Rural hospitals : The politics of institutional change in the health sector
Thesis DisciplinePolitical Science
Degree GrantorUniversity of Canterbury
Degree NameMaster of Arts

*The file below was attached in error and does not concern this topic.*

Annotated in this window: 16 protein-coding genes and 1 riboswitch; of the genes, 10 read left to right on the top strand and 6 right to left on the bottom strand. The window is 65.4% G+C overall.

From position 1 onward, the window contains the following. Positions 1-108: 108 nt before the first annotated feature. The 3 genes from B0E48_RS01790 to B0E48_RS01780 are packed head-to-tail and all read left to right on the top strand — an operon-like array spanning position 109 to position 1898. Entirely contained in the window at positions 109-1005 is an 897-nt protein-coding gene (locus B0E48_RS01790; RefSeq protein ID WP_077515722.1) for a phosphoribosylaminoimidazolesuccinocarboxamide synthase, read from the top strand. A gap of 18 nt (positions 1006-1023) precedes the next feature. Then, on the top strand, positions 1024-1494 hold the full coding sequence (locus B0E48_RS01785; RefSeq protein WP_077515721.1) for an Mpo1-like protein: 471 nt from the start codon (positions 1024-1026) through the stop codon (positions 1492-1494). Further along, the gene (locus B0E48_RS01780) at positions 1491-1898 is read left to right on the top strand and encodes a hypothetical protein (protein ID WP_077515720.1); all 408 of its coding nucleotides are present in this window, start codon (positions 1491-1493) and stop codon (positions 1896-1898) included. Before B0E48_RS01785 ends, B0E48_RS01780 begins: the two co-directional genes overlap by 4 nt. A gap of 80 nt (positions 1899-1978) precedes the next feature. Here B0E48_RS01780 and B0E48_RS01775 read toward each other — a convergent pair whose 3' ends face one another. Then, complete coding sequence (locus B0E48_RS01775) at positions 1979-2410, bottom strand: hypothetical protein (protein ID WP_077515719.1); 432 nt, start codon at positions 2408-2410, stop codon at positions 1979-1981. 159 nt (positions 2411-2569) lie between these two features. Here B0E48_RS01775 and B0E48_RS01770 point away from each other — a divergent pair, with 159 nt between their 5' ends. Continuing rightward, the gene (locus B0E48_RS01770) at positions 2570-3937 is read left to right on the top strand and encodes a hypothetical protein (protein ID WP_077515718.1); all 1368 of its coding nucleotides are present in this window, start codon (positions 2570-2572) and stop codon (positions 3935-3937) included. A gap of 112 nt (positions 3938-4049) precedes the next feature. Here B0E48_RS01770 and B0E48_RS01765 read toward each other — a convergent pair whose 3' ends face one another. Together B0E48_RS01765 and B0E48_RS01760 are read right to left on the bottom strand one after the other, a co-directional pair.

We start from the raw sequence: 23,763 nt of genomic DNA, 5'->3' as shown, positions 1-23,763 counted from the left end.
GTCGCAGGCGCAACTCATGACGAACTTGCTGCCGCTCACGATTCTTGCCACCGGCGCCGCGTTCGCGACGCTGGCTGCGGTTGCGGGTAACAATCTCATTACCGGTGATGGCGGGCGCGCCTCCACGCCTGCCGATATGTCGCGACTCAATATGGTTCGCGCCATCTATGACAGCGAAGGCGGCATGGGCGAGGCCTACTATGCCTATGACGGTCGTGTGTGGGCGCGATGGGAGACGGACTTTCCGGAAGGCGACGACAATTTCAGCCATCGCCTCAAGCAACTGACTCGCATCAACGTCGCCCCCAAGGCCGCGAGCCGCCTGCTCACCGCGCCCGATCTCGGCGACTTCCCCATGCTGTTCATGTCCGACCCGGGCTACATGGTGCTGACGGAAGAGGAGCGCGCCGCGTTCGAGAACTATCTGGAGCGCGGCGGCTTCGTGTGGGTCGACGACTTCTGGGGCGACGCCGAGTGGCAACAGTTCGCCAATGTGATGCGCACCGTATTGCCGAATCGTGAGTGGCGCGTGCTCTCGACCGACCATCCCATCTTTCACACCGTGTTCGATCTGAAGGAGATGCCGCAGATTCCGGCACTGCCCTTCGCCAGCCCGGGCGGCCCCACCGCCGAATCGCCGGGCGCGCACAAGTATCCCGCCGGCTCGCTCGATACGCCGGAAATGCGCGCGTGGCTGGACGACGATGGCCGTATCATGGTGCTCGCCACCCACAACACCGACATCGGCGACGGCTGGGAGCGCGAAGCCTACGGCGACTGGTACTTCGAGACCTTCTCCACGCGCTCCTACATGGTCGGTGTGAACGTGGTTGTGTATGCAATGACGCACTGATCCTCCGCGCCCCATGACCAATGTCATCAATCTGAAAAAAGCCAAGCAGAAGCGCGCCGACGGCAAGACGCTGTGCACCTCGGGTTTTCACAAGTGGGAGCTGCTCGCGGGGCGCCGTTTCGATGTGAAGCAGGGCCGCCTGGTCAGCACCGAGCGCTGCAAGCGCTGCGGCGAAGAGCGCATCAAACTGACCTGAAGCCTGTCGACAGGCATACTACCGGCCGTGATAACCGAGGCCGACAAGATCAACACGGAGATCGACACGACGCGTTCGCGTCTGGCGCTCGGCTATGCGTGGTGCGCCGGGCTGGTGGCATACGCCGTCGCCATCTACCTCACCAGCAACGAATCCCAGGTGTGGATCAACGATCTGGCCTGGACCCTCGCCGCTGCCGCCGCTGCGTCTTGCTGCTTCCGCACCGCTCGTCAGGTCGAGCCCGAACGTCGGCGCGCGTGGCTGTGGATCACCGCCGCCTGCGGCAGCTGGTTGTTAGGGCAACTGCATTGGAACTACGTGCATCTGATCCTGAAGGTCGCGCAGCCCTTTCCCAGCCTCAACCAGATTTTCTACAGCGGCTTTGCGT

This thesis uses conflicts over the role of rural hospitals in the Southern region as a means to explore how the health system created by the 1991 'Green and White Paper' works in practice. A combination of 'new institutionalist' and Alford's 'structural interests' approaches provide the conceptual tools. The thesis argues that the goals of the 1991 health reforms included an intention to redesign the institutional structure of the health system to reduce what was seen as the disproportionate power of local communities and providers, and privilege the fiscal interests of central government. But, as the thesis demonstrates, rural communities in alliance with providers, were sometimes able to overcome their lack of formal power and, however briefly, become significant actors in the health system. The case also points to the larger forces that made the Regional Health Authorities vulnerable to abolition in the Coalition Agreement of December 1996. The thesis also, shows that the power of actors to influence the context and course of debates in the health system is not solely dependent on their, formal institutional position, but is affected by informal relations and political pressures.